Wood Pellet IPO Holds Out Chipper Yield
Last October, Enviva Partners (EVA) filed initial paperwork to raise $100 million for the first MLP based on the sale of wood pellets. Updated paperwork filed a week ago has fleshed out details for the initial public offering.
The offering has now been upsized to 10 million shares with a midpoint price range of $20. The now $200 million IPO is expected to price on April 28. Enviva Partners has announced a targeted minimum quarterly distribution of $0.4125 per unit, or $1.65 per unit on an annualized basis. This equates to an 8.25% yield based on the midpoint of the IPO pricing range. If cash distributions to unitholders exceed $0.4744 per common unit and subordinated unit in any quarter, incentive distribution rights (“IDRs”) will be paid to the general partner (GP).
Enviva Partners entered into the wood pellet business in 2010, and is now the world’s largest supplier of utility-grade wood pellets to major power generators. It has executed multiple long-term, take-or-pay off-take contracts and has built and acquired the production and terminaling capacity necessary to fulfill them. Enviva’s production equals approximately 15% of current global utility-grade wood pellet supply and nearly 19% of European market demand.
The partnership owns and operates five production plants in the southeastern U.S. with a combined wood pellet production capacity of approximately 1.7 million metric tons per year. It also owns a dry-bulk, deep-water marine terminal at the Port of Chesapeake, reducing storage and ship loading costs. All of its facilities are located in geographic regions with low input costs and favorable transportation logistics.
Enviva projects demand for utility-grade wood pellets to rise at a compound annual growth rate (“CAGR”) of approximately 21% from 2014 to 2020. This growth is being driven by the conversion of coal-fired power generation and combined heat and power plants to co-fired or dedicated biomass-fired plants, primarily in northern Europe but increasingly in South Korea and Japan. These conversions are important because they help countries meet regulations regarding greenhouse gas (“GHG”) emissions and renewable energy usage. The technology for these conversions is mature, reliable, and cost effective in specific situations.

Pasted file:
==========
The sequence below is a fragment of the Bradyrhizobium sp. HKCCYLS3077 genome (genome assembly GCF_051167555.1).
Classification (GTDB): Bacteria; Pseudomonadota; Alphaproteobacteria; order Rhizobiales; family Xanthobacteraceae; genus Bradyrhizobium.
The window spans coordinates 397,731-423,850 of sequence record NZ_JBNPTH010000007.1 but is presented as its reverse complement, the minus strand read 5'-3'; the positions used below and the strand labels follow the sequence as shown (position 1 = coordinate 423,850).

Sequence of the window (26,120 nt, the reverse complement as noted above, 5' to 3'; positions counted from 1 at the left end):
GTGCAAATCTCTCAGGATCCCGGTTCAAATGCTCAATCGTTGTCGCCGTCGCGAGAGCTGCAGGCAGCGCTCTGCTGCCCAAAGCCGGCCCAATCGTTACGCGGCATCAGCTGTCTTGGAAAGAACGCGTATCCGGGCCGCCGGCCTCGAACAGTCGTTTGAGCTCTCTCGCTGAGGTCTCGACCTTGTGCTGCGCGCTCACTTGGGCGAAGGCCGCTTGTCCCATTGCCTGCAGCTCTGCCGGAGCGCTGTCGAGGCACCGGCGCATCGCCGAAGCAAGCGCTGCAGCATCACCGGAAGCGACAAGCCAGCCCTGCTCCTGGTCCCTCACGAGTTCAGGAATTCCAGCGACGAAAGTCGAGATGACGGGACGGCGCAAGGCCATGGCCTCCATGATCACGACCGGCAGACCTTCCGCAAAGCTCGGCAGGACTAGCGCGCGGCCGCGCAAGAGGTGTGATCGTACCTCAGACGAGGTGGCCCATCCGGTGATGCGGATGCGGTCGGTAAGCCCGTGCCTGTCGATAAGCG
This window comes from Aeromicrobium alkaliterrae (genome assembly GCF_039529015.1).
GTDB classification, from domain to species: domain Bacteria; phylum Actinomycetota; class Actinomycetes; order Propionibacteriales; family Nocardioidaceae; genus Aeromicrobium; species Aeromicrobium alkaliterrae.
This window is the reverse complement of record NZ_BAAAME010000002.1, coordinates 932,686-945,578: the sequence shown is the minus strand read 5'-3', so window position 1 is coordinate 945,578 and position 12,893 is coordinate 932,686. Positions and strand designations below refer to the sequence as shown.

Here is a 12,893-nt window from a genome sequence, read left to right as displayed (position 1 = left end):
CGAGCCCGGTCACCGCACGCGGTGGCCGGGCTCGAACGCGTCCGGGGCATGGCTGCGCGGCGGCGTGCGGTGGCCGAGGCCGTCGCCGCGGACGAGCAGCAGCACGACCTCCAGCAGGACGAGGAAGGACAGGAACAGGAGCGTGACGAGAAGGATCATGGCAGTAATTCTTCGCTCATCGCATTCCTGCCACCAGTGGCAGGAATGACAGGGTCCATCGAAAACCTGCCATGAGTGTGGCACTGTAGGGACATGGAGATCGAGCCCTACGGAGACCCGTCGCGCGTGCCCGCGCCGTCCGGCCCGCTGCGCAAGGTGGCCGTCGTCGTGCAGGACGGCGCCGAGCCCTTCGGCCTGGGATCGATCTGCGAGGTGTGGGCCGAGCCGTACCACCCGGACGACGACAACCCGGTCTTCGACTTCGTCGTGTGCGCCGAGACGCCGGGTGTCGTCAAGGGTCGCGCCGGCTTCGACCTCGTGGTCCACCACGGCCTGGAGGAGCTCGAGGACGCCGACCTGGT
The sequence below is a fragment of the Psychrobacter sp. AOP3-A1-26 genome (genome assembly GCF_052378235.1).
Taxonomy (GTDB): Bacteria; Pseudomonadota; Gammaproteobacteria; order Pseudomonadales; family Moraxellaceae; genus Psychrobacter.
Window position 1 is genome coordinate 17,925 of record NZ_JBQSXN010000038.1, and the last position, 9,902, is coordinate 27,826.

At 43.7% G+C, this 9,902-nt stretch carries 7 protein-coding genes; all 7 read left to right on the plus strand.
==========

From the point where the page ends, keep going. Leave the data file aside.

Between 2013 and 2014 Enviva Partners increased sales from $176 million to $287 million — an increase of 63%. Adjusted EBITDA over that same time period more than doubled from $12 million to $28 million. The partnership estimates that in 2014 it would have been able to cover 100% of the distribution to common unitholders but only 71.6% of the minimum quarterly distribution to subordinated unitholders. For the 12 months ending March 31, 2016 it estimates cash available for distribution of at least $45.2 million, which is approximately $11.5 million more than the pro forma cash available for distribution generated for the year ended Dec. 31, 2014.
As the first entry into the wood pellet MLP niche, this partnership comes with some notable tax risks. The Securities and Exchange Commission filing indicates that while it is organized as a limited partnership under Delaware law, it would be treated as a corporation for U.S. federal income tax purposes unless it satisfies a “qualifying income” requirement, as Enviva believes it does. The filing states that the partnership has requested and obtained a favorable private letter ruling from the Internal Revenue Service to the effect that, based on facts presented in the private letter ruling request, its income from processing timber feedstocks into pellets and transporting, storing, marketing and distributing such timber feedstocks and wood pellets will constitute “qualifying income” within the meaning of Section 7704 of the Internal Revenue Code.
However, no definitive ruling has been or will be requested regarding treatment as a partnership for U.S. federal income tax purposes. Failing to meet the qualifying income requirement or a change in current law could cause the partnership to be treated as a corporation for U.S. federal income tax purposes, in which case they would pay U.S. federal income tax on taxable income at the corporate tax rate (currently a maximum of 35%). Cash available for distribution would be substantially reduced in that case, and even if there are no cash distributions unitholders would be required to pay taxes on their share of taxable income.
Despite the risk, this is a partnership that warrants close attention. It is in a fast-growing business, and one that is likely to become increasingly important in the future. MLP investors who would like to make more investments in renewable energy will find a lot to like here.